Belfast Telegraph

Liverpool v Sevilla Europa League final: Jurgen Klopp driven on by pain and bitter taste of defeat

As he eyes Euro joy, Pool boss insists scaling heights is impossible without first falling to suffer new lows

By Simon Hughes

If the highs become too high and the lows are too low, it is the job that chews you up and spits you out. "The fella that leaves is not the same fella that arrives," says Jamie Carragher when asked about how taking on the role of Liverpool manager changes a person.

Perhaps, then, the trait in Jurgen Klopp that enables him to balance victory and defeat and treat them as the same imposter will end up defining him.

Ahead of Liverpool's Europa League final against Sevilla in Basel tonight, when it was put to Klopp that he, indisputably, is a "winner", his response was to focus on the whiplash of past failures.

"If you look at my career until now you can say that each season was very exciting until the last match," he said, proceeding to speak of the moments where it went wrong.

Mainz missing out by a point for promotion in 2002; falling short again by goal difference a year later; losing cup finals at Borussia Dortmund to Wolfsburg 12 months ago, to Bayern Munich in 2014 and, of course, the Champions League at Wembley to Bayern in 2014 - an occasion where injustice smarts because of the performance of the referee.

"I have stayed in the race until the end," he reminds. "Sometimes I thought 'everyone else is already on holiday, they have had four weeks and I'm still going nuts'. But that is the truth. I don't know why this has happened. I try to get everything.

"When I sleep, I sleep. When I'm not I'm really awake. I try to push everything I can to get everything I can get. That is why we had finals in the last few years. Someone will mention it; someone will write that I didn't win too much."

There is a palpable sense of optimism in Klopp because although Sevilla have won this competition four times in the last decade, Liverpool appear to be in a slightly healthier current state.

Unai Emery's team's seventh-placed finish in La Liga is based on the strength of their home performances, having failed to win an away match this season.

Their only victories on the road of any kind so far, indeed, have come against lower league opposition in the Copa del Rey, at city rivals Real Betis in the same competition, and in the Europa League's quarter-final first leg at Athletic Bilbao.

"Very often I was in a final against a team that is actually a little bit better," Klopp reasons. "We got there because we were over-performing. Then in the final you have the best team against you and you think 'this is quite difficult'.

"Now, Sevilla are a really good side but they are not better than we are. We both deserve to be here. But it is not like Sevilla are up there and we are down here and we have to bring them back down with some tactical movements.

"No!" he continued, banging fist into palm. "If we play our best it is quite difficult for any team in this moment to play against us, especially to beat us."

And then he finished his answer: "I'm not sure if I am a winner but I want to win. Really, I had to learn to accept defeats in my life: it doesn't feel too good.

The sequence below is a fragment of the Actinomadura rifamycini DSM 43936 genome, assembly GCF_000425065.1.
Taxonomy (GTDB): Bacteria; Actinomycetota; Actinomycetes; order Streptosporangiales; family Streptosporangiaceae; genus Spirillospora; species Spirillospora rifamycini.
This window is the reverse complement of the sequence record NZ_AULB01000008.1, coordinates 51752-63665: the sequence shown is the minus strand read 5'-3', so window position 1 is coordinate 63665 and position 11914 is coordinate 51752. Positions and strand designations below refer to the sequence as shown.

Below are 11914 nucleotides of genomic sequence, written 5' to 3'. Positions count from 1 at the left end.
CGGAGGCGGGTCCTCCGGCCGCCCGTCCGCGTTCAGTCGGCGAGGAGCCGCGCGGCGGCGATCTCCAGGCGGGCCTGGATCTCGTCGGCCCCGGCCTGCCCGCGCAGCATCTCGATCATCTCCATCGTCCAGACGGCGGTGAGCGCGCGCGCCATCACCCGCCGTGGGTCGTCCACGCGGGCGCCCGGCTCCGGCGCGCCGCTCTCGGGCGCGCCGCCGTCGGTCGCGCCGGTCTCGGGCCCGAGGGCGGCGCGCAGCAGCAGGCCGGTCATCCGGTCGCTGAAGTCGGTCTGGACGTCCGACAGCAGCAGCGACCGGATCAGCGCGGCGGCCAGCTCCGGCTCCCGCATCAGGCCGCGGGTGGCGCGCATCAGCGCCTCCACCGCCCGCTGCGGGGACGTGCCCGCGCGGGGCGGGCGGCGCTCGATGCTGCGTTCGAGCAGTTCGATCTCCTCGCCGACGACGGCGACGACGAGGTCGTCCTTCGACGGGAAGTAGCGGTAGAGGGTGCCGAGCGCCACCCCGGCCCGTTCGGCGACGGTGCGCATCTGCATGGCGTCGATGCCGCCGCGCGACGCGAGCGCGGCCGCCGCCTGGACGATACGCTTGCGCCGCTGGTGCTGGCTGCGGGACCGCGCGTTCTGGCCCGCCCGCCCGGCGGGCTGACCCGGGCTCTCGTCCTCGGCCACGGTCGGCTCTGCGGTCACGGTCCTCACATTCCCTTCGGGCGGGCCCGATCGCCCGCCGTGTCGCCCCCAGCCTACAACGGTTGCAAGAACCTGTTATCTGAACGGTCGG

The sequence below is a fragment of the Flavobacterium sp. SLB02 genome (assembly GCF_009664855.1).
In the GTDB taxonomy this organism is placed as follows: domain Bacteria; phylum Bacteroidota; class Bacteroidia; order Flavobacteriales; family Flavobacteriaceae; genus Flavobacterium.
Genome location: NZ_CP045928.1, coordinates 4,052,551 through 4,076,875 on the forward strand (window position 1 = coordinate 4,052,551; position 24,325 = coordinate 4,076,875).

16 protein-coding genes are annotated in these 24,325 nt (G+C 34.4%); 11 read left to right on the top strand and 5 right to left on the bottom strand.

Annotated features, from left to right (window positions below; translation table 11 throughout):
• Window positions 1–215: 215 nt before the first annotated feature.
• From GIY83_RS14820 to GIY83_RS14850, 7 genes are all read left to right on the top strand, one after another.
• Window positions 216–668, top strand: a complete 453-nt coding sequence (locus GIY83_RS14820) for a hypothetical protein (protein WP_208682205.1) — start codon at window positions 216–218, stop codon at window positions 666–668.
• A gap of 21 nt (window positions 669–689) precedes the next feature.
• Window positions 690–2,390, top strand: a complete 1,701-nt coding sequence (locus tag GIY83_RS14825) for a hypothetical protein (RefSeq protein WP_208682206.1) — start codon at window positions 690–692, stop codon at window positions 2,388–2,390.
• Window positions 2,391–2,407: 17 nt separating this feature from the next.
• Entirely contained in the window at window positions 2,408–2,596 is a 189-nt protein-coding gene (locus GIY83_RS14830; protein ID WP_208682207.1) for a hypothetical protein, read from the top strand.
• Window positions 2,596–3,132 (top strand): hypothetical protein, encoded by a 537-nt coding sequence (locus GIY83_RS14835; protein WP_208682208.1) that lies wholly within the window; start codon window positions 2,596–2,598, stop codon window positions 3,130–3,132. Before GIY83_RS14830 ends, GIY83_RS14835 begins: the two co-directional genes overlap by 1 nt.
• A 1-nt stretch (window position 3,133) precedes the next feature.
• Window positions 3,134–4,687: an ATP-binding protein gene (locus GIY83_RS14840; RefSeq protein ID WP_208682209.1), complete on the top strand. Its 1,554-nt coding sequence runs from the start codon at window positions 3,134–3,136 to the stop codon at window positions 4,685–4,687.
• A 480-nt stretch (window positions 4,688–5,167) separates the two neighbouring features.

"You could say it is better to go out in the semi-final so it doesn't hurt as much if you lose the final but being in the final is the opportunity. That is why we are here."

Klopp was not particularly bothered by the fact that victory would secure Liverpool's presence in the Champions League next season.

"Winning a title or winning a cup is the biggest thing in football," he insists. The consequence of success will merely be "a bonus".

There is an impression that Klopp is always directed by his emotions. In the moment, the impression is certainly accurate but listen to him closely and you realise that experience makes him a pragmatist when it comes to taking a longer-term view.

"If someone thinks if we win the final then everything will be wonderful in the future then come on... It is only one title then next year we still have to improve," he said.

"If somebody thinks if we don't win it and everything is rubbish from now on then what can I say?

"If you allow the pressure to become that big, how can you move in a game? How can you walk? It is hard to breathe. Is it our only chance in life and if we don't take it then everything will be rubbish afterwards? It doesn't work like that. It is still a game of football.

"If you want to get to the highest level you need to be ready to fall really deep. If you are not ready for this, you cannot reach where you really want to go.

"If you only want to take the things you have for sure, then you have no chance to get the really special things and this is special for us.

"It is a big opportunity. It is a big chance but it is not the last chance in our life. I learned that quite early in my life that there is always another chance if you take the right information from the things you have done.

"It is not important in this moment. We want to win. We are only going to Basel to win this trophy.

"The bad news is that Sevilla will have the same plan. That is football. Let's go."

Belfast Telegraph


From Belfast Telegraph